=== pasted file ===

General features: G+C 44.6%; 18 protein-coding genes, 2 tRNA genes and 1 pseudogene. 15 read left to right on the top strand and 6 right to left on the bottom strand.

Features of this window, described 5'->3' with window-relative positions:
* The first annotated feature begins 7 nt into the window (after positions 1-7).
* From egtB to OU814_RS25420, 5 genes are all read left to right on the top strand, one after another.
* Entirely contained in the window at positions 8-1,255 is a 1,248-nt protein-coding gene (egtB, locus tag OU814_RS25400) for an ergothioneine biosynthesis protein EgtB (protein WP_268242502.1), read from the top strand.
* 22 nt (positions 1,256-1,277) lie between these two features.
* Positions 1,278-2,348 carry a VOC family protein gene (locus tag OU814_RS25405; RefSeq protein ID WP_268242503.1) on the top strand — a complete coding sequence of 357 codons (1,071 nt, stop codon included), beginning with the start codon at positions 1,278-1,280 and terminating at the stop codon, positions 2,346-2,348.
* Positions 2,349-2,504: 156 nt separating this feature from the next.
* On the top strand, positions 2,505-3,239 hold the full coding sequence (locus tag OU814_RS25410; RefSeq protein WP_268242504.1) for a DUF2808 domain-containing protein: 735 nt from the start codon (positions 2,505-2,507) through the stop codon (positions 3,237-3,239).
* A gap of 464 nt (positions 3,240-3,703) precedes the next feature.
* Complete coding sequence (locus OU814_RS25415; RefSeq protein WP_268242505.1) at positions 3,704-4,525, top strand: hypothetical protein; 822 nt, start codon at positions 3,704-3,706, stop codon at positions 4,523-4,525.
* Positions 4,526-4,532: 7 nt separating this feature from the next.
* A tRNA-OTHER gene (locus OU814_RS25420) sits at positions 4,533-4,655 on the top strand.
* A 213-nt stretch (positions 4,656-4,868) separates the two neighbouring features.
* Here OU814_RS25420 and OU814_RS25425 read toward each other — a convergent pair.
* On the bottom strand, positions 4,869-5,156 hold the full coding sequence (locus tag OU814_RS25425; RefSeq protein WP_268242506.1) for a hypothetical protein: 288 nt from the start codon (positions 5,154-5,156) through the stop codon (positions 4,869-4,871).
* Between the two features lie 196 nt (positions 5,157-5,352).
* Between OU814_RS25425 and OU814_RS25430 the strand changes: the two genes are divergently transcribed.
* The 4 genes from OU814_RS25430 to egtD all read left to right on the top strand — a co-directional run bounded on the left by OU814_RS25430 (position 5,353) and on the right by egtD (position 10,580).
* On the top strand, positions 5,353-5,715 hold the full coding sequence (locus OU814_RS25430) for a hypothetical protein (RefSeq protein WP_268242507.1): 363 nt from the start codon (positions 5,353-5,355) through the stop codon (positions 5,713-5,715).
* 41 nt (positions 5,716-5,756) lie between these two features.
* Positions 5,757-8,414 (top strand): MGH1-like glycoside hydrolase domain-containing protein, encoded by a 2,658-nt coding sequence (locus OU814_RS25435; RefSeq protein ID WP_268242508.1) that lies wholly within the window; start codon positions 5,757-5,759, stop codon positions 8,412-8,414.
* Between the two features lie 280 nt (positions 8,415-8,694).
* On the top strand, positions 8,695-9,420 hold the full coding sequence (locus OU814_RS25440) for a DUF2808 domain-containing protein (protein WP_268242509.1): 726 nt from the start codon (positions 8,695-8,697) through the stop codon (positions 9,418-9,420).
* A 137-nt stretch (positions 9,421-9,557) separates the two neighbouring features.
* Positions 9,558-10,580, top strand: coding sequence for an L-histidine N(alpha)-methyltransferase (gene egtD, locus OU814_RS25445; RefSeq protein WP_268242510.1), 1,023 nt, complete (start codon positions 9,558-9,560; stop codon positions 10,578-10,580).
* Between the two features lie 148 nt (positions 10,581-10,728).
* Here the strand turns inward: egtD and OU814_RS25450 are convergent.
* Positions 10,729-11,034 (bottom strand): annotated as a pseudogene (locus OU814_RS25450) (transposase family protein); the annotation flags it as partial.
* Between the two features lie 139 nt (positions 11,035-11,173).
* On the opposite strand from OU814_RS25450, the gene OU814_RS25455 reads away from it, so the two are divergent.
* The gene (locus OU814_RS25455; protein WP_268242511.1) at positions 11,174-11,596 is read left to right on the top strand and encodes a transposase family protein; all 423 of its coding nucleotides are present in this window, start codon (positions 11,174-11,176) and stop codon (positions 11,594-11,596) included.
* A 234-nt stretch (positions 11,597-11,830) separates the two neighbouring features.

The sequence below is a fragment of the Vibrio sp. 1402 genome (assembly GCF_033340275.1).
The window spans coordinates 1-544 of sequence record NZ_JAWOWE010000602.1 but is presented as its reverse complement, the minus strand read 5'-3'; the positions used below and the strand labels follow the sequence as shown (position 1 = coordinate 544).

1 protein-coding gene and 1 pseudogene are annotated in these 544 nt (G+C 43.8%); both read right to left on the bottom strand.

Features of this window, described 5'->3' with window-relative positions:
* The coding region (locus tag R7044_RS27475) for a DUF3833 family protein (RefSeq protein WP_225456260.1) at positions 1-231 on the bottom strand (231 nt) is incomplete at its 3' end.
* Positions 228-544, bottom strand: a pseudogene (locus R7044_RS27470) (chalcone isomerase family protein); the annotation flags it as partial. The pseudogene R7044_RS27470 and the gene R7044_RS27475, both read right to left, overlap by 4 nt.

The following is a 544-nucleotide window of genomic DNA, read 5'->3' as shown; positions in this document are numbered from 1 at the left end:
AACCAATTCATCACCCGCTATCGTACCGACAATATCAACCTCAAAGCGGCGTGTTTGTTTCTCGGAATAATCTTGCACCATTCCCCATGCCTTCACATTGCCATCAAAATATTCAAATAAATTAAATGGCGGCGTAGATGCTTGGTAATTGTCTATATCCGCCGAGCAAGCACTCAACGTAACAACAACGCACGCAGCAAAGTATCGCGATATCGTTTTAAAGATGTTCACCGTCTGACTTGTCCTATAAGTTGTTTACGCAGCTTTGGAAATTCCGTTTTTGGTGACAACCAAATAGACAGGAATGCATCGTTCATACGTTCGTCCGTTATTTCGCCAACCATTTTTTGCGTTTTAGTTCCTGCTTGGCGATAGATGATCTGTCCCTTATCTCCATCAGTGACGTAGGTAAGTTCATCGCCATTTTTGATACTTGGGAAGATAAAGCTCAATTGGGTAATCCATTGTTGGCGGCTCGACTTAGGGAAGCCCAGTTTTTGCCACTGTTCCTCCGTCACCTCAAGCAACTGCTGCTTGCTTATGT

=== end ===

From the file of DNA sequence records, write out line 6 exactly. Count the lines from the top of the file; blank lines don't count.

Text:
* 22 nt (positions 1,256-1,277) lie between these two features.